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EPA bans remaining uses of cancer-causing asbestos in the US

todayMarch 18, 2024


Bill Clark/CQ Roll Call

(WASHINGTON) — The Environmental Protection Agency on Monday announced a United States ban on the ongoing use of chrysotile asbestos — a carcinogen that the agency estimates is linked to more than 40,000 U.S. deaths each year.

The announcement comes as part of President Joe Biden’s Cancer Moonshot initiative, which is using federal resources to make progress on cancer research and treatment.

“While the use of asbestos in the United States has been declining for decades, the use of chrysotile asbestos has continued to this day. Because of its resistance to heat, fire and electrical conduction, it has remained in use for a variety of construction and industrial products,” EPA Administrator Michael Regan said in a Monday press call.

“But the science is clear and settled,” Regan added. “There is simply no safe level of exposure to asbestos.”

Chrysotile asbestos is the only known form of asbestos currently used in or imported to the U.S. Exposure to asbestos can cause lung cancer, mesothelioma, ovarian cancer and other health issues, Regan said. It is also linked to more than 40,000 deaths in the U.S. each year, according to the EPA.

“Asbestos has harmed people across the country for decades, and under President Biden’s leadership, we are taking decisive action to ban its use and advance this administration’s historic environmental justice agenda,” White House Council on Environmental Quality Chair Brenda Mallory said in a news release. “This action marks a major step to improve chemical safety after decades of inadequate protections, helping advance President Biden’s Cancer Moonshot goal to end cancer as we know it.”

The EPA previously tried to ban asbestos in most products under the Toxic Substances Control Act in 1989, but the U.S. Fifth Circuit Court of Appeals ruled the ban could apply only to products that would use asbestos for the first time. Continued use of asbestos in existing products was permitted.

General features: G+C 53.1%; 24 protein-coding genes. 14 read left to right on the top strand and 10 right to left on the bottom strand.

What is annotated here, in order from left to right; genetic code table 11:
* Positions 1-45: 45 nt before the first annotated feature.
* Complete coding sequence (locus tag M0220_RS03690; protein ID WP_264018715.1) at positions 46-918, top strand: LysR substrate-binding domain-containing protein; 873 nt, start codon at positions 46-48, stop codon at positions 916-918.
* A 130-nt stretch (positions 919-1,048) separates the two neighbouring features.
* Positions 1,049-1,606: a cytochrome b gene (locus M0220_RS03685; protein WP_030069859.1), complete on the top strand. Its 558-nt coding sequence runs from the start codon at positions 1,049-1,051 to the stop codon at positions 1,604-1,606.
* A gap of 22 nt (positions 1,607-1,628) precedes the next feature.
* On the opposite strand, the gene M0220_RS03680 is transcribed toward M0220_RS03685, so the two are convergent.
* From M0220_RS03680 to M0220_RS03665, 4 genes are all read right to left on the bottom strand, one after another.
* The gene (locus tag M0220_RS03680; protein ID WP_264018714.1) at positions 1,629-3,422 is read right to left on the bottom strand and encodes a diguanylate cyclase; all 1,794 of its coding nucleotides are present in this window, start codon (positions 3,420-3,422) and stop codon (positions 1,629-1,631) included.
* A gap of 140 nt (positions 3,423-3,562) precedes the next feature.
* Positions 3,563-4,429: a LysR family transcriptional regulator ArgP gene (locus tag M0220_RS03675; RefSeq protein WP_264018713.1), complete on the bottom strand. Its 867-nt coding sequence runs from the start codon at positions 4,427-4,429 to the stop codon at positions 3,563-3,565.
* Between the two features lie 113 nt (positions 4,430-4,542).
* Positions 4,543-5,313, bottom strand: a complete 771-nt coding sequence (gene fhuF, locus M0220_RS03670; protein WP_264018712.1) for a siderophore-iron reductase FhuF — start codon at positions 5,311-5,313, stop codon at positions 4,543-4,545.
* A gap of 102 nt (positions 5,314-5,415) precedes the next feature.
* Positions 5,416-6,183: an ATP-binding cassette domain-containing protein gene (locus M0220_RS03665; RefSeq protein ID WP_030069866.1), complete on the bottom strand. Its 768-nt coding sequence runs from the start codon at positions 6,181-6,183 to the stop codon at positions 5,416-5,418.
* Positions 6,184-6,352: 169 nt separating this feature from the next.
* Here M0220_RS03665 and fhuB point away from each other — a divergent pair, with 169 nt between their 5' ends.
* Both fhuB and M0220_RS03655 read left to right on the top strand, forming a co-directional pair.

Asbestos is currently used in the U.S. in products such as brake linings and gaskets in cars and in the production of chlorine.

Monday’s ban is the first the EPA has issued for existing chemical use since Congress updated the Toxic Substances Control Act in 2016, which changed the process for evaluating and addressing safety concerns.

“The failed asbestos ban from over 30 years ago was the reason why we needed to rewrite TSCA. And why Congress did so with almost unanimous support in 2016,” said Michal Freedhoff, assistant administrator for the Office of Chemical Safety and Pollution Prevention. “Today’s rule is important for public health, but it’s also a symbol of how the new law can and must be used to protect people.”

Regan called the ban a “sign of what’s to come.”

“The Biden administration is transforming the way EPA is using the new chemical safety law to do what it was meant to do — protect people from toxic chemicals,” he said.

The EPA has set compliance deadlines for the ban to transition away from different uses of chrysotile asbestos, attempting to provide a reasonable transition period while discontinuing the use of asbestos in each product as soon as possible, the agency said.

“At EPA, protecting public health and the environment is our privilege and our greatest responsibility,” Regan said. “And today’s rule is a major step forward in helping us to achieve our goals.”

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